Last Updated Apr 29, 2014 1:45 PM EDT
LITTLE FALLS, Minn. - A Minnesota homeowner who shot two teenagers during a break-in always planned to take their lives, setting himself up in his basement as if he was in a deer stand and the teens were the deer, a prosecutor said during closing arguments Tuesday.
The case later went to the jury after the attorney for Byron Smith argued the teens - cousins - would be alive if they hadn't chosen to commit a burglary.
Smith, 65, methodically laid the groundwork to kill Nick Brady, 17, and Haile Kifer, 18, when they broke into his home on Thanksgiving Day 2012, prosecutor Pete Orput said Tuesday. Smith is charged with first-degree premeditated murder.
Orput reminded jurors during closing arguments of testimony that showed the retired security engineer's preparations for the killings in his basement, bringing with him a bottle of water, snack bars, a novel, extra ammunition and a tarp, Orput said. He also had moved his truck away from his home, which Orput suggested was meant to make the residence appear unoccupied.
"Some of you hunters will think this sounds like deer hunting," Orput said. Later, showing jurors a picture of the chair between two bookcases where Smith waited, he said: "That's the deer stand, right there."
Smith's attorney was to present his closing argument later Tuesday. The defense has maintained that Smith, who did not testify during the trial, was scared and was defending his home after earlier break-ins that included the theft of some guns.
The killings stirred debate in Little Falls - a town of 8,000 about 100 miles northwest of Minneapolis - and around the state over how far a homeowner may go in using deadly force. Minnesota law allows lethal force to prevent a felony from taking place in one's home or dwelling, but authorities have said Smith crossed a line when he continued to shoot the teens after they were no longer a threat - a total of nine times in all.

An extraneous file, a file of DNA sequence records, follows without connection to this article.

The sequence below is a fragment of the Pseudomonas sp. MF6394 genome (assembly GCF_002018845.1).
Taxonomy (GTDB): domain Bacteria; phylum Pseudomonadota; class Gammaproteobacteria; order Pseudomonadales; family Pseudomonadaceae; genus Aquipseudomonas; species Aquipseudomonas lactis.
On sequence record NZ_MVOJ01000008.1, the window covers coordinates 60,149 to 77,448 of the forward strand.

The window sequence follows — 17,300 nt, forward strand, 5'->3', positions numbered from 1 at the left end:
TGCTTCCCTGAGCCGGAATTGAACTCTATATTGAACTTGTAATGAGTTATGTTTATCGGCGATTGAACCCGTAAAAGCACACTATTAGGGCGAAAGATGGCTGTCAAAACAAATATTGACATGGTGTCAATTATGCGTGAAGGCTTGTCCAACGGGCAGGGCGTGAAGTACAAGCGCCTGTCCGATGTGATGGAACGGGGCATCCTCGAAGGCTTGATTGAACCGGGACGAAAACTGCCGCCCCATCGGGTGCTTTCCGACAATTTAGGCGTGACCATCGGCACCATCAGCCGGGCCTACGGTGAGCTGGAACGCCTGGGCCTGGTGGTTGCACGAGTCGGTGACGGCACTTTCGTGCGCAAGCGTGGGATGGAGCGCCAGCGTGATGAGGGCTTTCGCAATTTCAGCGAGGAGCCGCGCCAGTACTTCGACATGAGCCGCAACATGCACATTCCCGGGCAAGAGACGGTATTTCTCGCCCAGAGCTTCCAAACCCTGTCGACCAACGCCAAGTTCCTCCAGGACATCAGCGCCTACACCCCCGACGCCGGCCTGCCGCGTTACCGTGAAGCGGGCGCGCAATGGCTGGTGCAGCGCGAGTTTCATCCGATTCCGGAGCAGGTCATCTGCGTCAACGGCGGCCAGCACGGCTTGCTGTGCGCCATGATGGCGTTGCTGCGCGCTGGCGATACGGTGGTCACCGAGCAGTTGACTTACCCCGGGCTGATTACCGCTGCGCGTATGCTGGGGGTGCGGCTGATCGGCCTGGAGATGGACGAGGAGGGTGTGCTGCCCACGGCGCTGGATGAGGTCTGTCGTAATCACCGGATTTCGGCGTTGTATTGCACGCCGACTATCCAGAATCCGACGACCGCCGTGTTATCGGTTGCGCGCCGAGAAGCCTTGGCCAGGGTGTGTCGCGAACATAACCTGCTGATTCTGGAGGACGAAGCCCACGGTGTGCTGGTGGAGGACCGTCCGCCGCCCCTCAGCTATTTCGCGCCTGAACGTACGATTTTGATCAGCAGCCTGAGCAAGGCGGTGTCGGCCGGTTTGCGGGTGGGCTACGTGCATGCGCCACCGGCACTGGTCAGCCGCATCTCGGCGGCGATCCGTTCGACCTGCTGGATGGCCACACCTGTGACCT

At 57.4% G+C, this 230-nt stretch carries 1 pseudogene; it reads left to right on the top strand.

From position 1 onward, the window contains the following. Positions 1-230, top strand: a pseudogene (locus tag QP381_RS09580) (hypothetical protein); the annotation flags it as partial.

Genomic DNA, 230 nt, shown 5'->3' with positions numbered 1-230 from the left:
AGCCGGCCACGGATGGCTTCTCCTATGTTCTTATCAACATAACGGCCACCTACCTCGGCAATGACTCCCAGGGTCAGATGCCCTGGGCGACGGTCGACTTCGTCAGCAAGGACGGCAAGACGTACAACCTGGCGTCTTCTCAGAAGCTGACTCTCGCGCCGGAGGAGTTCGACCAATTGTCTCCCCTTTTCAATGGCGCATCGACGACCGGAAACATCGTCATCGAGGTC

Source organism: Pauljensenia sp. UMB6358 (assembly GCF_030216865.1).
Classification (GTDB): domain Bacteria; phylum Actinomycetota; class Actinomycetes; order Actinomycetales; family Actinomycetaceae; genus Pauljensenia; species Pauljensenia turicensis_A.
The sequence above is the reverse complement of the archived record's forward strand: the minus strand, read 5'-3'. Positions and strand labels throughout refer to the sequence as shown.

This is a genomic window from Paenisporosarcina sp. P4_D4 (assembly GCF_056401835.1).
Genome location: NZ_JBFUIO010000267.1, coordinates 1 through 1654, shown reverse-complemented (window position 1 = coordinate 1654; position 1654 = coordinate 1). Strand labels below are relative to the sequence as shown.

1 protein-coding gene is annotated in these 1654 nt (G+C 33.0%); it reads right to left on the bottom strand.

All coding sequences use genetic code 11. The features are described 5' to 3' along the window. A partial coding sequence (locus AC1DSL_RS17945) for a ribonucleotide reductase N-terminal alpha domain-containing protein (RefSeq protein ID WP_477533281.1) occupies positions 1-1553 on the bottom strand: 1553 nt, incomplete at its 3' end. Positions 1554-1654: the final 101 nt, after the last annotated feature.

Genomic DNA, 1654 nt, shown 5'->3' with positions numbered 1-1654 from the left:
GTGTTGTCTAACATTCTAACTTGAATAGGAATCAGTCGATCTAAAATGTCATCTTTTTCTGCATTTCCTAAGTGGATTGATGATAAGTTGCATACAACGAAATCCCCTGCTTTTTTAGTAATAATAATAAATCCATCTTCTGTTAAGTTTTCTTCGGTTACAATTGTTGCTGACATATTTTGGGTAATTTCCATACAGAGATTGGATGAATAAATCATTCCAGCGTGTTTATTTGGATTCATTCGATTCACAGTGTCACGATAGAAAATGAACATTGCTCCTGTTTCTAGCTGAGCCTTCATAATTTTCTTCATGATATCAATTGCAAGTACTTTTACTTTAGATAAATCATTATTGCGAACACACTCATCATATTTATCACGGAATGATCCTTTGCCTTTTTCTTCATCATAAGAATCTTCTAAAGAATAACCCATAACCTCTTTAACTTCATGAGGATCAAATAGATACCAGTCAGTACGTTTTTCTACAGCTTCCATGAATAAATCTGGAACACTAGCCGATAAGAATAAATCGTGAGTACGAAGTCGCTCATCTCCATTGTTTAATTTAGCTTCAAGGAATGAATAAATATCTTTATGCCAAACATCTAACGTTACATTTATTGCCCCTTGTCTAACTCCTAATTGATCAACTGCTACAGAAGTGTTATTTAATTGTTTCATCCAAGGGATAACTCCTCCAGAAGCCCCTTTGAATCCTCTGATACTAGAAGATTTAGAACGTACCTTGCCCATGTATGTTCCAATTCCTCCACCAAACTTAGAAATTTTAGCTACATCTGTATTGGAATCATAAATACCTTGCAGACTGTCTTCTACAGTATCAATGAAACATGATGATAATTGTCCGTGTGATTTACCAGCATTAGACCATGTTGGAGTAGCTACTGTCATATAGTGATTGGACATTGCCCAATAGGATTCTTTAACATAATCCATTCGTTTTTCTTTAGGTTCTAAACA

Judge Douglas Anderson instructed jurors Monday to decide whether Smith's actions were reasonable given the situation. They have the option of convicting on lesser charges of second-degree, unpremeditated murder.
Orput focused most of his argument Tuesday on the question of premeditation.
He replayed a recording Smith had set up on bookshelves in the basement, which was key evidence for prosecutors along with Smith's statements to investigators. The tape captures the sound of glass breaking as the teens enter the home, then the sounds of Brady walking downstairs to gunshots, followed by Kifer about 10 minutes later and more shots.
Smith is heard on the tape saying "Sorry about that," and "You're dying" to Kifer, and calling her a name.
"Every time the defendant pulled that trigger, he considered," Orput said. "He made a choice. He considered his options."
During testimony, defense attorney Steve Meshbesher tried to raise doubts about whether Smith could have known the teens were unarmed, with testimony from a private detective who said it was impossible to tell as they walked down the stairs.
Meshbesher's case also included testimony from character witnesses for Smith, who before retiring had handled technical security issues for American embassies, such as building layout and alarms, for the U.S. State Department.
The jury will be sequestered during deliberations, and a unanimous verdict is required.